What does the fate of bananas have to do with credit unions?
In 2016 BBC news reported on the potential death of the world’s favorite fruit:
For decades the most-exported and therefore most important banana in the world was the Gros Michel, but in the 1950s it was practically wiped out by the fungus known as Panama disease or banana wilt.
Banana growers turned to another breed that was immune to the fungus – the Cavendish, a smaller and by all accounts less tasty fruit but one capable of surviving global travel and, most importantly, able to grow in infected soils.
Do we need to worry about banana blight?
The story was updated in 2019 when the Cavendish itself became subject to blight:
While there are more than 1,000 varieties of bananas, which come in different colours, shapes and sizes, just under half of global production is the Cavendish type. While the fungus is not harmful to humans, it has the potential to eventually wipe out Cavendish bananas, according to experts.
Millions of people around the world rely on bananas and plantains as a staple food and as a cash crop.”The potential for devastation if it does reach them is almost total.”
“The world would carry on if we lost bananas but it would be devastating for those who rely on it economically and very sad for those of us who enjoy eating them.”
The Fungus Problem
The disease is “a serious threat to banana production” because once it is established, it can’t be eradicated, the UN says. And fusarium fungus can remain in the soil for 30 years.
It has been spreading for decades through Asia, Australia and Africa. It has now been detected in Latin America, which supplies the bulk of the world’s bananas grown for export. No other types of banana are yet ready for cultivation on a commercial scale.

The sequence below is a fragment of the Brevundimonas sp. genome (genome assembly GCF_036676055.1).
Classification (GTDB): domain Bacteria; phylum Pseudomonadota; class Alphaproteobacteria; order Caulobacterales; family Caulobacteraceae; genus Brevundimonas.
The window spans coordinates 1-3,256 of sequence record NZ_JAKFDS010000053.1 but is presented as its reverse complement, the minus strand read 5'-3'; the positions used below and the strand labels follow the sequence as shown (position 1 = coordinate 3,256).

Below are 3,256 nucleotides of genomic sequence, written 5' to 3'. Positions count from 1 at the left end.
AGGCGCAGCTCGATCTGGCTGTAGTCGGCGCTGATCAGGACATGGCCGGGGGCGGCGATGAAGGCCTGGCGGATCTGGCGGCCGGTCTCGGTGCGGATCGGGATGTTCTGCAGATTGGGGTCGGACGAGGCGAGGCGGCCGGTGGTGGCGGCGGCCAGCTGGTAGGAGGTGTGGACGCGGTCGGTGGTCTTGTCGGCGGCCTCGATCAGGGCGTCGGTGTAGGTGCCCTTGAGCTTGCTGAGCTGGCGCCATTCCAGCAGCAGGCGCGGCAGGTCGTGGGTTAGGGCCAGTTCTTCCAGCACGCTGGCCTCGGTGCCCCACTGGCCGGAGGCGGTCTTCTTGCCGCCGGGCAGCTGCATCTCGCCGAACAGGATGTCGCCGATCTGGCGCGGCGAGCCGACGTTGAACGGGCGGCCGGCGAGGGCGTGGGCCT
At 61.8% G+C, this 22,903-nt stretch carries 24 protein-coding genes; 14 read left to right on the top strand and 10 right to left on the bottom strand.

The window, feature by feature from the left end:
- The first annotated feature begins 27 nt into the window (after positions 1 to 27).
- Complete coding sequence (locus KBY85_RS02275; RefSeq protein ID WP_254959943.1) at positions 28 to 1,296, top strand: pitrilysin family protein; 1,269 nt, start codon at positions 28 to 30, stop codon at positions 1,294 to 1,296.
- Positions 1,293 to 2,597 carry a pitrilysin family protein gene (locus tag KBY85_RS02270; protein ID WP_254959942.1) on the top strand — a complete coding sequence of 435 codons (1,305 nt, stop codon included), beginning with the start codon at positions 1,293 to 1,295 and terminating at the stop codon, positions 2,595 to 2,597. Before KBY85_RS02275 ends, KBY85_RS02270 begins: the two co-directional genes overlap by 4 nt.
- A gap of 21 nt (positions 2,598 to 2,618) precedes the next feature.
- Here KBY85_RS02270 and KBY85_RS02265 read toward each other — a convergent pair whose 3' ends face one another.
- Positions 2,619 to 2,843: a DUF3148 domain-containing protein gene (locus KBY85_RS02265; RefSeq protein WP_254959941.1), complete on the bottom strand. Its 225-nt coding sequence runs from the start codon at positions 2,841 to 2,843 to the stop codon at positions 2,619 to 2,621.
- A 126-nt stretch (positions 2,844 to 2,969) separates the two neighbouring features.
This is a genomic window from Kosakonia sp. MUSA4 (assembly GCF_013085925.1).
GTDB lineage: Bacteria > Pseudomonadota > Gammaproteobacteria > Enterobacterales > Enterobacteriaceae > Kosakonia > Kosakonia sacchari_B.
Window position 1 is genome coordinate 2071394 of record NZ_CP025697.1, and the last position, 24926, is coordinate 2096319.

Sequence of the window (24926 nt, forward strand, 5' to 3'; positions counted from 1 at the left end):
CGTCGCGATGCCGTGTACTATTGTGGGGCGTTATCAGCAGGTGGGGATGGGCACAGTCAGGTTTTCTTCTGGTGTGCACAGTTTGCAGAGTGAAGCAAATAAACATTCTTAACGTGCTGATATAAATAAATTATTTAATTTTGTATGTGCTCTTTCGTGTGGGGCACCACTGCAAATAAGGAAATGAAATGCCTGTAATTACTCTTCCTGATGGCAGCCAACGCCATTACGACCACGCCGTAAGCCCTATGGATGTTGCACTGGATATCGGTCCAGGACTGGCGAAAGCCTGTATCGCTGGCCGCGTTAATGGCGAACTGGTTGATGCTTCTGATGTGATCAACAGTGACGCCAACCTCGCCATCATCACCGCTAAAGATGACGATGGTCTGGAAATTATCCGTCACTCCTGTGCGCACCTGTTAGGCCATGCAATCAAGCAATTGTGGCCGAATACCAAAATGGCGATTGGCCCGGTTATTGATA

If one plant is susceptible to a disease, all of its offspring will also be susceptible.
The Cavendish was brought in as a monoculture crop after “banana wilt” all but wiped out the world’s previous favourite dessert banana, the Gros Michel, in the 1950s.
According to Prof Kema, the main problem stems from the over reliance on Cavendish varieties for export, which he describes as a “monoculture”.
“We have to diversify banana production,” he said. If there is only one type of banana plant being grown, resistance to infection is lower.
There are trade-offs between the costs of containing it and the profits from growing bananas, he said.
Small producers may not be able to afford the mitigation measures, he added.
People in the UK eat 10 kilos of bananas per year, on average, or about 100 bananas.
So the market is there, but will Cavendish bananas be in the future?
The Credit Union Lesson
The critical issues in the potential extinction of this popular banana product include:
- The need to diversify the varieties of bananas grown;
- The tradeoffs between costs and benefits when fighting the fungus;
- The disadvantage of smaller producers when using mitigation efforts;
- The monocultural approach to new varieties;
- The time needed to cultivate new strains;
- The consumer need remains, but will there be an option?
In just 120 days NCUA’s oft-deferred RBC rule takes effect, unless the board acts.
The agency’s Risk Based Capital rule has every issue associated with the banana example. A single risk assessment applies to all firms; the lack of cost- benefit analysis; new approaches are discouraged; and credit union are encouraged to follow a “monocultural approach” to business practice. Buy a bank here, merge a credit union there, and embrace the isomorphic actions of one’s peers to hide in the crowd.
If you question the banana parallel, the Financial Times printed the following assessment about how the US banking problems had been “resolved” during the Great Recession:
Will credit unions following NCUA’s RBC rule become another example of a banana plan? Or will common sense prevail before the January 1, 2022 deadline?